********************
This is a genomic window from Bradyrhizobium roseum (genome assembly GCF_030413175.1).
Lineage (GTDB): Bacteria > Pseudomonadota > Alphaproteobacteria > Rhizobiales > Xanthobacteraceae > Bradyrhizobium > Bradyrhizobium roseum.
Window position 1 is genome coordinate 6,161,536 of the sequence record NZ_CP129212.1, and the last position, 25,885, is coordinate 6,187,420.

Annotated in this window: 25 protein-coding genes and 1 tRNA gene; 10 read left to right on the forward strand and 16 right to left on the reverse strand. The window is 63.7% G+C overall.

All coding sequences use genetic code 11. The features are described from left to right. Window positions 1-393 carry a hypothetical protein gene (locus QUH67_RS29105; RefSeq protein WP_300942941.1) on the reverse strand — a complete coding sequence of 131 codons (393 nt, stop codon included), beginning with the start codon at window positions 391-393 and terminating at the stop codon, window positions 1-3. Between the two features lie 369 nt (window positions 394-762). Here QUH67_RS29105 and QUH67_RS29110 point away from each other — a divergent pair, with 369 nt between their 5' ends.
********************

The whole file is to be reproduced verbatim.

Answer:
This is a genomic window from Bradyrhizobium roseum (genome assembly GCF_030413175.1).
Lineage (GTDB): Bacteria > Pseudomonadota > Alphaproteobacteria > Rhizobiales > Xanthobacteraceae > Bradyrhizobium > Bradyrhizobium roseum.
Window position 1 is genome coordinate 6,161,536 of the sequence record NZ_CP129212.1, and the last position, 25,885, is coordinate 6,187,420.

Annotated in this window: 25 protein-coding genes and 1 tRNA gene; 10 read left to right on the forward strand and 16 right to left on the reverse strand. The window is 63.7% G+C overall.

All coding sequences use genetic code 11. The features are described from left to right. Window positions 1-393 carry a hypothetical protein gene (locus QUH67_RS29105; RefSeq protein WP_300942941.1) on the reverse strand — a complete coding sequence of 131 codons (393 nt, stop codon included), beginning with the start codon at window positions 391-393 and terminating at the stop codon, window positions 1-3. Between the two features lie 369 nt (window positions 394-762). Here QUH67_RS29105 and QUH67_RS29110 point away from each other — a divergent pair, with 369 nt between their 5' ends.